The Toyota production system is one of the most efficient production systems in the world. The efficiency of Toyota production system makes it one of the most studied production system in the world. Thousands of managers have attempted to replicate the production system in their own companies. One of the major characteristics of Toyota production system is that it empowers employees to be in control of their activities. Toyota ensures that improvements start at the lowest possible level within the company.
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Toyota strives to ensure that it has an ideal production system. According to the company, an ideal system should have defect free products. Toyota ensures that its employees have skills that would enable them produce defect free products within a short time. Toyota retrains or replaces workers who fail to meet this condition.
In addition, Toyota strives to reduce the batch size of its production cycle. Smaller batches reduce wastage and increase the efficiency of the production . Toyota’s just-in-time production strategy helps the company minimize wastage of labor, energy and other resources (Spear & Bowen, 1999). Reducing the amount of inventory reduces the cost of managing the inventory. This increases the efficiency of the company (Ohno, 2002).
Continuous development of Toyota’s production system makes it difficult for companies to emulate the production system. Toyota uses the scientific method in formulating developments in its production systems. Developments in the production system begin with the formulation of a hypothesis. The hypothesis determines the objective of the improvements in the production system (Spear & Bowen, 1999).
Employees design an experiment on how to undertake the improvements. This enables them to simulate the improvements. Simulations usually take place in reality. Whenever possible, Toyota undertakes the simulations in the workplace. When it is impossible to test the ideas in the real world, the company recreates the work area to test the idea. Simulation enables operators and supervisors detect areas that need further improvements (Liker, 2011).
Toyota’s production system arranges all production processes in a single, smooth flow. Just-in-time production enables the company produce the right quantity of a product at the right time. This reduces wastage in the production system. Just-in-time production system ensures that Toyota has lean operations. In addition, employees of the company implement various improvements in their works. Proper implementation of changes in the production process is one of the key objectives of a lean production system (Ohno, 2002).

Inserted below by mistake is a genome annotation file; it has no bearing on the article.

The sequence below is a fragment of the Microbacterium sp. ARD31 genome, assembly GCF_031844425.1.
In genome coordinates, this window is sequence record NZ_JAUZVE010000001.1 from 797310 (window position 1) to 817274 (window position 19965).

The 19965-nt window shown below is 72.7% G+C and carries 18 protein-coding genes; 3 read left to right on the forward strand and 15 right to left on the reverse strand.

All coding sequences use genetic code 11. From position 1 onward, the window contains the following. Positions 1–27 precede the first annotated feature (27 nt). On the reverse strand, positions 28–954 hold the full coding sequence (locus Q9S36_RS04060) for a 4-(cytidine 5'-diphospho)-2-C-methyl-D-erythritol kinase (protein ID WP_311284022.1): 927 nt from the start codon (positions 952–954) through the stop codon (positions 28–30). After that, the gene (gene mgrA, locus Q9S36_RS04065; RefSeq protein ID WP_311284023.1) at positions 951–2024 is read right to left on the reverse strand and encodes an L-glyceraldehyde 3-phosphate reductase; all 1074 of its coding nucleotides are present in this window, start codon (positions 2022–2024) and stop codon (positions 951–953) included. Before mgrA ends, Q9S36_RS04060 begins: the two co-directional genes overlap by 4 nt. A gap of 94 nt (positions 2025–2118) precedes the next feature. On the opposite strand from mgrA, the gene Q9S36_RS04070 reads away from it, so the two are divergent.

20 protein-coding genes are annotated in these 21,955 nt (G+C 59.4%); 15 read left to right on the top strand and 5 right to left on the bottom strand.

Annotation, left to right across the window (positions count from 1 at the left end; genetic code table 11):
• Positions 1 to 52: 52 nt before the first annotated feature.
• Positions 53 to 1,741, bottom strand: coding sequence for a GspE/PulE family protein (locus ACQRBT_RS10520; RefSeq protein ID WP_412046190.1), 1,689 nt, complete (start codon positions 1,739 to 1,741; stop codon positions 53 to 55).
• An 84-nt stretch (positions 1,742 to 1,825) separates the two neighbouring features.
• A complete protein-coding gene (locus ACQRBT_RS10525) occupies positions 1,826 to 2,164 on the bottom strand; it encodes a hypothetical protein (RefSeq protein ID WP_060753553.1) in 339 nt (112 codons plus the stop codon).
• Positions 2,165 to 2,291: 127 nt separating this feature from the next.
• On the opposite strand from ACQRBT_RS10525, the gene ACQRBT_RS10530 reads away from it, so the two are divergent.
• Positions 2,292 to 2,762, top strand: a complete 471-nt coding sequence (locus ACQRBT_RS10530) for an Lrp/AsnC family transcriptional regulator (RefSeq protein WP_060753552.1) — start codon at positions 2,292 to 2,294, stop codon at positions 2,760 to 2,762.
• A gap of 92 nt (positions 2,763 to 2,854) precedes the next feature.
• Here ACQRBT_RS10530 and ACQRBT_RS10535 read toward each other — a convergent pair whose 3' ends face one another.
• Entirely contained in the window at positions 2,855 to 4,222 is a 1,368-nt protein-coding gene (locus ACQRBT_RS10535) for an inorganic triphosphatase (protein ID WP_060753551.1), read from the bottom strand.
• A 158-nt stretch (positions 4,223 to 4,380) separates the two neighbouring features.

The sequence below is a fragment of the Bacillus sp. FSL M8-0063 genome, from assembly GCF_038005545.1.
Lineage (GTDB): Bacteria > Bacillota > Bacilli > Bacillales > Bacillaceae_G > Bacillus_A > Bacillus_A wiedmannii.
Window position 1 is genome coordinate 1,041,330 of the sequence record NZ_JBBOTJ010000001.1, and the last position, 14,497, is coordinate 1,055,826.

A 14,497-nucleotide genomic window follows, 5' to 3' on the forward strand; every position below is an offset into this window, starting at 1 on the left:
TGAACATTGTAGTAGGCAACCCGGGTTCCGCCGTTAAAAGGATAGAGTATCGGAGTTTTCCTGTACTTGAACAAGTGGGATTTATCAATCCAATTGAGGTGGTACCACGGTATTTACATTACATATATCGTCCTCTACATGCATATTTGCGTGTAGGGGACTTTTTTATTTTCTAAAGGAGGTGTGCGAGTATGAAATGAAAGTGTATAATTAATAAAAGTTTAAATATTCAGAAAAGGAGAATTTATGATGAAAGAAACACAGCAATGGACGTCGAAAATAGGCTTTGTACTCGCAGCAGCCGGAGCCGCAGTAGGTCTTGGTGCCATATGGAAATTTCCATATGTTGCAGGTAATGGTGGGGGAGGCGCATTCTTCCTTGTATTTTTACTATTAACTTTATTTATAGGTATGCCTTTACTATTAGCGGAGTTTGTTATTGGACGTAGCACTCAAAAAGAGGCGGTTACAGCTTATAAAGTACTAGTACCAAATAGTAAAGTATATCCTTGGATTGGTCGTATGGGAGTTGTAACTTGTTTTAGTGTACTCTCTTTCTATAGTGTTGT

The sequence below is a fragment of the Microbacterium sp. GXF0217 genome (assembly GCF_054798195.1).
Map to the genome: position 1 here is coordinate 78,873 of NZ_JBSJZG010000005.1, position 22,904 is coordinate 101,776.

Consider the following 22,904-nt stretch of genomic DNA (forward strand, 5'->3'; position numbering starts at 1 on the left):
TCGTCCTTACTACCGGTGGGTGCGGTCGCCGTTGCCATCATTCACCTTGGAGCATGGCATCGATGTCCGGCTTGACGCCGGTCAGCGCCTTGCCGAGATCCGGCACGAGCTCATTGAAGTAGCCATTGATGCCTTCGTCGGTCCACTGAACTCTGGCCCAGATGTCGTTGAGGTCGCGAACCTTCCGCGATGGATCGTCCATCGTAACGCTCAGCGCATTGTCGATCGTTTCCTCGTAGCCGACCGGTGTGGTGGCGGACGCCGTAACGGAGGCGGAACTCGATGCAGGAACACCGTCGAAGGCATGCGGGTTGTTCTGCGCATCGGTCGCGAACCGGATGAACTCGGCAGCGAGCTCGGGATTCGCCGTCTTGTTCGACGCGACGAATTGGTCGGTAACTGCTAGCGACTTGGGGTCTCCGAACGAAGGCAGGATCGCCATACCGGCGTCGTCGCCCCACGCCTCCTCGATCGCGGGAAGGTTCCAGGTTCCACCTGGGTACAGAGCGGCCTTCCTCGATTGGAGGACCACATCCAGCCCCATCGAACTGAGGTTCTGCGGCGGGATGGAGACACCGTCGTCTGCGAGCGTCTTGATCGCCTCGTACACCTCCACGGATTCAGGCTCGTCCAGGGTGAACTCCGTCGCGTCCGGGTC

Ensuring that employees initiate various changes eases the implementation process. One of the key features of a lean production system is that it establishes a time frame for each process within the production cycle. Toyota links its pace of production with the demand (Ohno, 2002). This reduces the amount of inventory, and the time it takes for the customer to receive motor vehicles after placing an order.
Lean production systems have continuous flow processes. Toyota strives to reduce the batch sizes to create a continuous flow production process. The company ensures that it produces one vehicle at a time to create continuity in its production process (Ohno, 2002). This reduces the time lag of the production process.
In addition, continuous flow process makes optimum use of the available labor. This ultimately reduces the cost of production. Toyota’s production system enables the company to produce high quality vehicles in a cost effective manner. However, the efficiency of the production system is highly depedent on the ability of the employees to undertake their activities efficiently.
Liker, J. (2011). The Toyota way: Management principles and fieldbook. New York: McGraw-Hill Professional.
Ohno, T. (2002). The Toyota production system. London: Productivity Press.
Spear, S. & Bowen, H.K. (1999). Decoding the DNA of Toyota production system. Harvard Business Review, 77(5), 97-106.